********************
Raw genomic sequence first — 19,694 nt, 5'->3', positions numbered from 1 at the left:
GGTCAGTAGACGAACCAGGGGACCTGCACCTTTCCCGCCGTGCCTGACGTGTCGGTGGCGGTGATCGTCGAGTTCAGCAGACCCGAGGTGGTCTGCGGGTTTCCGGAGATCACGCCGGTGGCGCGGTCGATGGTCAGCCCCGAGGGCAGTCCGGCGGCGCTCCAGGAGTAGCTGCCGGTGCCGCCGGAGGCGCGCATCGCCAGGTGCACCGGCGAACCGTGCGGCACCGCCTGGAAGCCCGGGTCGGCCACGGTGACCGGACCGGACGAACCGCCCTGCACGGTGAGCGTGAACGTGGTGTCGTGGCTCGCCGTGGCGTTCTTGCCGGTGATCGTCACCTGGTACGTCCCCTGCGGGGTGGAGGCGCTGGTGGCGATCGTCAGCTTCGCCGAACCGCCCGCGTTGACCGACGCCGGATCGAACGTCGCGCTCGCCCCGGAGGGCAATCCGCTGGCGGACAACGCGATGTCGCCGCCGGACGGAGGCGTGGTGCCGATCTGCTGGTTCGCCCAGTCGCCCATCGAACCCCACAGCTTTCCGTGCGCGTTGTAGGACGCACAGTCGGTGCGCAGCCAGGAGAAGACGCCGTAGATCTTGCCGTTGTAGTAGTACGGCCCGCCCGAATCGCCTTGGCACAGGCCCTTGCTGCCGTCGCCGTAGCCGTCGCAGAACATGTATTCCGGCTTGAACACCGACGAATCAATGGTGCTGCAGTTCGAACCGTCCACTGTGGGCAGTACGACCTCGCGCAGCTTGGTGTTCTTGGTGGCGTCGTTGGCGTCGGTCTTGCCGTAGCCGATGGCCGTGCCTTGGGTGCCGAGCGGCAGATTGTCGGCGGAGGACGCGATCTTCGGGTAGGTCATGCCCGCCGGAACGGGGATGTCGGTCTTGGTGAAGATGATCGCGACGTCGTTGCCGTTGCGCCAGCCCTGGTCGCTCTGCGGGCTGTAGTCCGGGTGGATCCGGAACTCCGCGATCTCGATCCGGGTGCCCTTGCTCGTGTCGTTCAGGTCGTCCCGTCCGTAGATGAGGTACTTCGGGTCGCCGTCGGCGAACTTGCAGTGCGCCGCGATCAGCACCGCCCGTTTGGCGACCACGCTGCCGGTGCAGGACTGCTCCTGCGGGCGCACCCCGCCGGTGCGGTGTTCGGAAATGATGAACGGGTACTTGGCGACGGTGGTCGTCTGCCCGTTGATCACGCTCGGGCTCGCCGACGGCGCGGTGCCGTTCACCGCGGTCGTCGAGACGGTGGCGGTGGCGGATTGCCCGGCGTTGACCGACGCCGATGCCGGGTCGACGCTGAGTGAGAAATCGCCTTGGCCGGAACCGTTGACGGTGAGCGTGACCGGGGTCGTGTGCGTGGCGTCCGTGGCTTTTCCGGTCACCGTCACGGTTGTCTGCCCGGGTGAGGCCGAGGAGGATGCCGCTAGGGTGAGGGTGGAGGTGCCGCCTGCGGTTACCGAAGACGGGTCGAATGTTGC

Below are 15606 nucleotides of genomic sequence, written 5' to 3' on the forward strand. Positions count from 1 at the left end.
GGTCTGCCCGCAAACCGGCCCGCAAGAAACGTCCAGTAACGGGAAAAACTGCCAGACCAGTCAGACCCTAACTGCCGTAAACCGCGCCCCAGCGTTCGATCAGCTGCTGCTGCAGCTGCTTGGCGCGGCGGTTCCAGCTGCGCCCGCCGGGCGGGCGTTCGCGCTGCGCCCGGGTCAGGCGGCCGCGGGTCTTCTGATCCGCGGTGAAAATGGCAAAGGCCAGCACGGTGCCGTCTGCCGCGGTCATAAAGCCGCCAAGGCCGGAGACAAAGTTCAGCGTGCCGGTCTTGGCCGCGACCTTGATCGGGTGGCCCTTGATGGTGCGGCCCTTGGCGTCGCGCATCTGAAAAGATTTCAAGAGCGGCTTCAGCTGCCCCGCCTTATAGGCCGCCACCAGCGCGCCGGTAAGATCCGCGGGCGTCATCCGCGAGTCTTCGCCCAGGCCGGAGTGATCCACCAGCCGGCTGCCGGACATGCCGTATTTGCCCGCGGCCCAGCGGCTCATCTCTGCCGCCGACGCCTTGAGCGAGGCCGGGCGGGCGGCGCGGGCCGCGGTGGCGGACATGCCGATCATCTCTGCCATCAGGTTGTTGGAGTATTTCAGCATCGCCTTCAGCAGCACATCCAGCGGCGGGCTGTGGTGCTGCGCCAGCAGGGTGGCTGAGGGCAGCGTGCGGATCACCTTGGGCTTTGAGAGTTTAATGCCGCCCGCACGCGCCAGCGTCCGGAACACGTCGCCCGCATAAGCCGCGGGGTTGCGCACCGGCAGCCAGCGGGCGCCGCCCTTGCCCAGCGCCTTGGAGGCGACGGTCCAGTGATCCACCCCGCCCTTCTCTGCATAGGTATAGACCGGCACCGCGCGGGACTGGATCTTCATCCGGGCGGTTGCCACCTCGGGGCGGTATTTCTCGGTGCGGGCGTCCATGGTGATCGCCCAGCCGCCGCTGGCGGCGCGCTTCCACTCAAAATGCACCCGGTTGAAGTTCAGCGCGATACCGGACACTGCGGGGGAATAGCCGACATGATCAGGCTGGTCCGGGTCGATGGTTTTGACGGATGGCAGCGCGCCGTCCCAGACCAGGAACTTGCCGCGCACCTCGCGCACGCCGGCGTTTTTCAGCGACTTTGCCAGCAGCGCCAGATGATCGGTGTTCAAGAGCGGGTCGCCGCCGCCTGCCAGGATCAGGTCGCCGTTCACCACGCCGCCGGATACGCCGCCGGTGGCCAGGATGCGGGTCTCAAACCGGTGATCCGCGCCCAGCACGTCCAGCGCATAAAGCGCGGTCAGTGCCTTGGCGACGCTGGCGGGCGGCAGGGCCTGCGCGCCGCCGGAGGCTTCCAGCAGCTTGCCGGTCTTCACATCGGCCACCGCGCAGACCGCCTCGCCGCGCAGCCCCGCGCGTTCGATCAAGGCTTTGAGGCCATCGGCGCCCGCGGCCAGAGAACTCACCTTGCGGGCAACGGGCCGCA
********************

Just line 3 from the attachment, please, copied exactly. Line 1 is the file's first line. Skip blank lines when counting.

Below are 15606 nucleotides of genomic sequence, written 5' to 3' on the forward strand. Positions count from 1 at the left end.